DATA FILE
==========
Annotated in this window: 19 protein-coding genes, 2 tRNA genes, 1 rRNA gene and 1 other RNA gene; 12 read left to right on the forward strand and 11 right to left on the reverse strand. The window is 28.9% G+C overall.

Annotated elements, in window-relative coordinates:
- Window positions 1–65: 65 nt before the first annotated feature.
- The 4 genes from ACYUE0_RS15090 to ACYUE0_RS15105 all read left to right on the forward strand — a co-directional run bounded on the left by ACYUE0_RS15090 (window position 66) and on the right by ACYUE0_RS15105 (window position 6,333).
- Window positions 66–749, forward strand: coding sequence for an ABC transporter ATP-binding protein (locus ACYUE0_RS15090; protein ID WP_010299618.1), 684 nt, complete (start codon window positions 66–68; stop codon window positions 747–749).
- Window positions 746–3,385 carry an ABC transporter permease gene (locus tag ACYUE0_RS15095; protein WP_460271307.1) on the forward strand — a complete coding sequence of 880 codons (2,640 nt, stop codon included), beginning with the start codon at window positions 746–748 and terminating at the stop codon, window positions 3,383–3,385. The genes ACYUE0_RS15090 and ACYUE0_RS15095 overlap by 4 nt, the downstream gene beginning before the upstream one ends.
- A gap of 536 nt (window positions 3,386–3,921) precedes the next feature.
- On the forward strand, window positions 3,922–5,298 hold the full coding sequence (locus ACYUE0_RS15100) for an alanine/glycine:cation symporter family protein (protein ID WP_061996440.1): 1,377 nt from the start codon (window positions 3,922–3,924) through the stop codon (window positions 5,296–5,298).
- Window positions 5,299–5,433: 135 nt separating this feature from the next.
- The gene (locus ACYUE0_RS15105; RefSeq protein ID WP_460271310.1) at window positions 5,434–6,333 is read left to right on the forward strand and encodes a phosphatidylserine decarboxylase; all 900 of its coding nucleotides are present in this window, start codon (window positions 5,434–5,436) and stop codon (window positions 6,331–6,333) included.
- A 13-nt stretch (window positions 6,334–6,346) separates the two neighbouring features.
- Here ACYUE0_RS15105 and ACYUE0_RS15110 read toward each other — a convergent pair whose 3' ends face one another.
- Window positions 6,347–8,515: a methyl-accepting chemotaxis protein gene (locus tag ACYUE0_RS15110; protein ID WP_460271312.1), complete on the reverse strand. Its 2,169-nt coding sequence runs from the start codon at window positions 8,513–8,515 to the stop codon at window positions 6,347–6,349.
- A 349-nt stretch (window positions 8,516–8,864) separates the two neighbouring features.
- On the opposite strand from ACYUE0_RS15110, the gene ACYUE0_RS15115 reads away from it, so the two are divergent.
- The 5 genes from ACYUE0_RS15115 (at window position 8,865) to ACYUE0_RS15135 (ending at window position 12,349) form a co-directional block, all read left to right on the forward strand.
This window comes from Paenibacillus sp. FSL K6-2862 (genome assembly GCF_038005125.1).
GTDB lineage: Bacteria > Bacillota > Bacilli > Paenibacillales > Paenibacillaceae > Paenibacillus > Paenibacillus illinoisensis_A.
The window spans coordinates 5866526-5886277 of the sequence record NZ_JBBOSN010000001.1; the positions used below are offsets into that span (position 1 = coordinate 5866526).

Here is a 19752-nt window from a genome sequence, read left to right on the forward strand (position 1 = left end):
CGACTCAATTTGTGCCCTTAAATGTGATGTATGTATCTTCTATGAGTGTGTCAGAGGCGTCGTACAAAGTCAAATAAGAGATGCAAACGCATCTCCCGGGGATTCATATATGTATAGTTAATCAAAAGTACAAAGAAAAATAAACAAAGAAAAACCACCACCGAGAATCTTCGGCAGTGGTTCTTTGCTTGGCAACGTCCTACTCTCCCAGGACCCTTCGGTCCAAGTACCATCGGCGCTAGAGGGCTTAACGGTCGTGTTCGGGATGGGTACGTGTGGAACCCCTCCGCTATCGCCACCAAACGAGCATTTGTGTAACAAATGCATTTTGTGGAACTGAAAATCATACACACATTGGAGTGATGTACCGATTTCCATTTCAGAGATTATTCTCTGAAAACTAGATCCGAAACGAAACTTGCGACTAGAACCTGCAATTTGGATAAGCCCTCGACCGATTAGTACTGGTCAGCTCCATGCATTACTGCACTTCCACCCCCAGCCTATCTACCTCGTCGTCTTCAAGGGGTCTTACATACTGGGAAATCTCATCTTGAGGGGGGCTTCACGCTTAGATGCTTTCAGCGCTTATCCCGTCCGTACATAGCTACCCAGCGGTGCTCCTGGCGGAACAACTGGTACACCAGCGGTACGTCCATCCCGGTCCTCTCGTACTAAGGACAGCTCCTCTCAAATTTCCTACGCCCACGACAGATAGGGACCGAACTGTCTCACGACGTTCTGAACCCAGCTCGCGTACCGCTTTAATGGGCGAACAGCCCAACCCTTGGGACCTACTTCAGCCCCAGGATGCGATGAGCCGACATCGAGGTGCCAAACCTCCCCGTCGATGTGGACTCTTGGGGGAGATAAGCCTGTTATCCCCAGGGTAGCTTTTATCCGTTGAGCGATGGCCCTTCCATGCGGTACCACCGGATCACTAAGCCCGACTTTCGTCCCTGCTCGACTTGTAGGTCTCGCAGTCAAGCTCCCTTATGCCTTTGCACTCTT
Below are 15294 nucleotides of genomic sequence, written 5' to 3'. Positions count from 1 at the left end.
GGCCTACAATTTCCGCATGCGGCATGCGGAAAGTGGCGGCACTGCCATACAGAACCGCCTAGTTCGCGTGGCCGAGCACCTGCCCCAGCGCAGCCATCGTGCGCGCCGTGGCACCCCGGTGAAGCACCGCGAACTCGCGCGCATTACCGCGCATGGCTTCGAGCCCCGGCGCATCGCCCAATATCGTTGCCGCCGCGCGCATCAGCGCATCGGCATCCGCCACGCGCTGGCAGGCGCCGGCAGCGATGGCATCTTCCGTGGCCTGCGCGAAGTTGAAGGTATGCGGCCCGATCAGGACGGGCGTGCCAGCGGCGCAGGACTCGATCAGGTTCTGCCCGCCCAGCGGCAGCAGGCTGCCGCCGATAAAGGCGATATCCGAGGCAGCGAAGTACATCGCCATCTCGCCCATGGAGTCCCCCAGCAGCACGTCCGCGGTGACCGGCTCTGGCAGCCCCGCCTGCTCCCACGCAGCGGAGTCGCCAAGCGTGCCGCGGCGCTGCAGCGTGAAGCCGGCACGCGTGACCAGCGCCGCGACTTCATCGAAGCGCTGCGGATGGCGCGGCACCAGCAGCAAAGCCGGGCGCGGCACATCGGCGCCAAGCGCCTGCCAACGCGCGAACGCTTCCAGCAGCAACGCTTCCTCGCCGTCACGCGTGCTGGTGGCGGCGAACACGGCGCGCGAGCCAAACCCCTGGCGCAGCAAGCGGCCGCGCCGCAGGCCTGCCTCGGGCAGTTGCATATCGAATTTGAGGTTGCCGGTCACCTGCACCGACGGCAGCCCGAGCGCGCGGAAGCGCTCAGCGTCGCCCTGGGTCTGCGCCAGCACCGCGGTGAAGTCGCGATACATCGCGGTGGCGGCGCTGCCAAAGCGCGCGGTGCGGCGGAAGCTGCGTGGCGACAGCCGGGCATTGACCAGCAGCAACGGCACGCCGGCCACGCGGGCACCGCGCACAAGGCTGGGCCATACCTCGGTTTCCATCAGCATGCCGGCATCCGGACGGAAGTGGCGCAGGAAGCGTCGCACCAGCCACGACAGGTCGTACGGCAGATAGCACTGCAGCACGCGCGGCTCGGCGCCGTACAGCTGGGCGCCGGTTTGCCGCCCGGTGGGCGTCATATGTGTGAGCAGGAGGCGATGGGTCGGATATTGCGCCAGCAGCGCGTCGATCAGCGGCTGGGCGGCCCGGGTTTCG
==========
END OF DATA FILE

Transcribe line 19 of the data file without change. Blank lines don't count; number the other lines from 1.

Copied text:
The window spans coordinates 5866526-5886277 of the sequence record NZ_JBBOSN010000001.1; the positions used below are offsets into that span (position 1 = coordinate 5866526).